NEWS
News, features & press releases
MISSIONS
Current, future, past missions & launch dates
MULTIMEDIA
News, features & press releases
CONNECT
News, features & press releases
ABOUT NASA
News, features & press releases

Acceleration Measurements

Space Acceleration Measurements System II (SAMS-II)

sm_sams_logoSAMS-II measures vibrations and transient acceleration disturbances resulting from ISS vehicle activities, ISS systems operations, experiment operations, crew movements, and ISS structure thermal expansion and contraction. SAMS Remote Triaxial Sensor (RTS) systems are used to monitor on-board ISS accelerations for individual experiments requiring direct acceleration measurement support. Each RTS is capable of measuring acceleration disturbances between 0.01 Hz and 400 Hz.  This aggregate set of acceleration disturbances is commonly referred to g-jitter. Each RTSs consist of two components: the RTS sensor enclosure (SE) and the RTS electronics enclosure (EE). The RTS-SE, placed as close to the experiment as possible, translates the g-jitter into a digital signal. The RTS-EEs provides power and command signals for up to 2 RTS-SEs and receives the g-jitter data from the RTS-SEs.An additional sensor called the RTS Ethernet Standalone (RTS-ES) is available for acceleration measurement support.  The RTS-ES is just that, a sensor capable of making acceleration measurements in a standalone fashion; the RTS-ES does not require an RTS-EE to function.All SAMS RTSs are linked together by the Interim Control Unit (ICU), which coordinates the command and telemetry data for the various RTS systems being used throughout the Station.  All acceleration data obtained by each SAMS RTS are routed to the ICU for downlink to the ground.  All command and control for each RTS is accomplished through the ICU. The main component of the ICU is a laptop computer. Once the ICU receives the measurements from the RTS systems, it checks the data for completeness, breaks the data into well-defined information packets, and sends the packets to the SAMS Ground Operations Equipment located at the Telescience Support Center (TSC) at Glenn Research Center.

 

Microgravity Acceleration Measurement System (MAMS)

mams_logoThe MAMS is a complimentary acceleration measurement system to SAMS.  While the SAMS system measures acceleration disturbances from 0.01 to 400 Hz, the MAMS measures accelerations from DC to a maximum of 0.01 Hz.  MAMS provides this complimentary function by measuring accelerations caused by the aerodynamic drag of the ISS as it orbits the earth.  In addition, MAMS measures accelerations caused by small ISS attitude adjustments and ISS gravity gradient effects. These quasi-steady accelerations are confined in the frequency range below 1 Hz. MAMS consists of a low-frequency triaxial accelerometer, the Miniature Electro-Static Accelerometer (MESA), and associated computer, power, and signal processing subsystems contained within a Double Middeck Locker enclosure.The MAMS MESA consists of a hollow, cylindrical flanged proofmass, two X-axis forcing electrodes, an outer cylindrical proofmass carrier with Y- and Z-axis electrodes, and control electronics enclosed in a protective case. Static electricity forces the sensor proofmass to remain centered between the electrodes. The “sensed” acceleration is proportional to the voltage needed to keep the sensor centered.  The MAMS MESA is mounted on a Bias Calibration Table Assembly (BCTA) with a dual-gimbal rotation system.  The BCTA and dual-gimbal systems allow the MAMS MESA to perform on-orbit bias calibrations.  With the MAMS electronic bias measured, the extremely small quasi-steady accelerations can be accurately sensed and transmitted to the ground to the Glenn Research Center Telescience Support Center for analysis and archive.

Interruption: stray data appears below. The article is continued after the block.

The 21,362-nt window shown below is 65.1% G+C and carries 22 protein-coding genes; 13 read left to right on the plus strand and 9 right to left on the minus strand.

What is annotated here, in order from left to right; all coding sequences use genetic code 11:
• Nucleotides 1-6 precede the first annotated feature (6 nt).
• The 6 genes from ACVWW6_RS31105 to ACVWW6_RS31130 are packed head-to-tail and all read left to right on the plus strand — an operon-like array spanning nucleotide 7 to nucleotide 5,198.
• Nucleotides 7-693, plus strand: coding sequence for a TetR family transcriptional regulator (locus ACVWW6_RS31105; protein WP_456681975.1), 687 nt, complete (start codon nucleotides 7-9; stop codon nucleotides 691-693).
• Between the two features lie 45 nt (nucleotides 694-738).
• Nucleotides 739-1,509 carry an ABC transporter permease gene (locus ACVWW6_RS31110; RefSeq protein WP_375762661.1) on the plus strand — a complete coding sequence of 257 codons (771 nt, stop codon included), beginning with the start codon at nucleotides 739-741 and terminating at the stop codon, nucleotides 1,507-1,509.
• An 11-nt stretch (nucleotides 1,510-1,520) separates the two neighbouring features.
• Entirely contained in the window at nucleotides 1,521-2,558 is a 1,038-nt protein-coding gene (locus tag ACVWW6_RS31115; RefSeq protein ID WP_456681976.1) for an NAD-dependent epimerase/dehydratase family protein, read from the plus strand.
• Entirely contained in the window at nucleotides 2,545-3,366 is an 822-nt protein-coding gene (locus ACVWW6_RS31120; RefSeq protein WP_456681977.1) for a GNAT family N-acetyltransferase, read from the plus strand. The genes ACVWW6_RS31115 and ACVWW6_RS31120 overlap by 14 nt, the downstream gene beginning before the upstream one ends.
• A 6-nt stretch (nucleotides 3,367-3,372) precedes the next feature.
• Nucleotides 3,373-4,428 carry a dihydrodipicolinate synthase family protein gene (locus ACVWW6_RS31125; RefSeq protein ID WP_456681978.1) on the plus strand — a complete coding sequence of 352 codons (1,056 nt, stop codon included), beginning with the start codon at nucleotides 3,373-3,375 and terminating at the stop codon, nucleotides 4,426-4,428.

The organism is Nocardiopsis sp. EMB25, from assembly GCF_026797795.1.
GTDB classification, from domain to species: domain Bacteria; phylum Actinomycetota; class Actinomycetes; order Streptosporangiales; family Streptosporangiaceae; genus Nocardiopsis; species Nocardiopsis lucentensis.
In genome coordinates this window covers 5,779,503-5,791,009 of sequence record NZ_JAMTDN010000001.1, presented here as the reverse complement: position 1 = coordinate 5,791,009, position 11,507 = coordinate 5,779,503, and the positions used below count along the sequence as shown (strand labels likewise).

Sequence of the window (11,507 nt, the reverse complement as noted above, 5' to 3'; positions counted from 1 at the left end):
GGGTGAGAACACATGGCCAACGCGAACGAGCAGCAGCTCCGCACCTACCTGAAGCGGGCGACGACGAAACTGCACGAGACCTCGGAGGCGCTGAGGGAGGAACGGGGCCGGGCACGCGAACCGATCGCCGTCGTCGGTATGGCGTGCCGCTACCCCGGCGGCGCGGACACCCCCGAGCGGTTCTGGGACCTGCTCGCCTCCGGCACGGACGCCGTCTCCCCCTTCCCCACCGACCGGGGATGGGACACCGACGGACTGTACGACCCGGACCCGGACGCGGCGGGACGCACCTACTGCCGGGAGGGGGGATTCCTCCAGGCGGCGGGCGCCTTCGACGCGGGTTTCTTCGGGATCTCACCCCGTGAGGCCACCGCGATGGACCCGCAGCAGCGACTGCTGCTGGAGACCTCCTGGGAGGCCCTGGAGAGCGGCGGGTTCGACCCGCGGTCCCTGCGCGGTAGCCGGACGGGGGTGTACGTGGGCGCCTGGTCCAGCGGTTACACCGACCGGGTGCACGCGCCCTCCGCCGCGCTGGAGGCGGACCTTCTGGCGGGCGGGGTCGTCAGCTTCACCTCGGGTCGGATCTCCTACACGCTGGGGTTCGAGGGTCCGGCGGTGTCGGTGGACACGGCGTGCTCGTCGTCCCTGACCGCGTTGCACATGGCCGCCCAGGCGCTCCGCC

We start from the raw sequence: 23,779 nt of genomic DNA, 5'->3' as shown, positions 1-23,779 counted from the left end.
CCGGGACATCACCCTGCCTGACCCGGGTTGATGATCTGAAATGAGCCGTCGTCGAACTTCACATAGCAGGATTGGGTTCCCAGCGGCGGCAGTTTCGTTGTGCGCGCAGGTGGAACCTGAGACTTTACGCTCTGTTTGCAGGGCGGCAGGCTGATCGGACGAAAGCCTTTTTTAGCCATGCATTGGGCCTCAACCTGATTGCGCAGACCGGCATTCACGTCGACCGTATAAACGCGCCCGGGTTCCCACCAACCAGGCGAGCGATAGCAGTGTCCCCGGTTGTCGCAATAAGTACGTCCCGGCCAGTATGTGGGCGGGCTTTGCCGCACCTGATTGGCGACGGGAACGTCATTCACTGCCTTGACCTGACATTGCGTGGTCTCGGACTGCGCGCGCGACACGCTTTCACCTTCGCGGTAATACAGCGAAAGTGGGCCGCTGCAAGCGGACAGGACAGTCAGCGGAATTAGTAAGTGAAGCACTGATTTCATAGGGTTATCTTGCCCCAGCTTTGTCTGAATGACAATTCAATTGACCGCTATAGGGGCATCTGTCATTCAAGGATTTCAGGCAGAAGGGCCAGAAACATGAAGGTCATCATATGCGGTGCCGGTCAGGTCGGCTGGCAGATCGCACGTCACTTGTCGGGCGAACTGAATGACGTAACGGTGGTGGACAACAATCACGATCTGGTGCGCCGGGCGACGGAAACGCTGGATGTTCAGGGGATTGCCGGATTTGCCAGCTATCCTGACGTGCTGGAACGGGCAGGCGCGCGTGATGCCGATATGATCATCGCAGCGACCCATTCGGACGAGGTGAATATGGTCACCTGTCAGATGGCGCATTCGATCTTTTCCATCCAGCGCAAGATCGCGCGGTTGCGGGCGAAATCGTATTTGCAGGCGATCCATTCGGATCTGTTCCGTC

Principal Investigator Microgravity Services (PIMS)

The NASA Glenn Research Center (GRC) Principal Investigator Microgravity Services (PIMS) project supports NASA microgravity Principal Investigators (PIs) by providing acceleration data analysis and interpretation for a variety of microgravity carriers including the International Space Station (ISS), the Space Shuttle, the Russian Mir Space Station, parabolic aircraft, sounding rockets, and drop towers. The PIMS project is funded by the NASA Headquarters Office of Biological and Physical Research (OBPR) and is part of the NASA Glenn Research Center’s Microgravity Environment Program(MEP), which integrates the analysis and interpretation component of PIMS with the various NASA sponsored acceleration measurement systems. For the ISS, these acceleration measurement systems include the Space Acceleration Measurement System-II (SAMS-II) and the Microgravity Acceleration Measurement System (MAMS).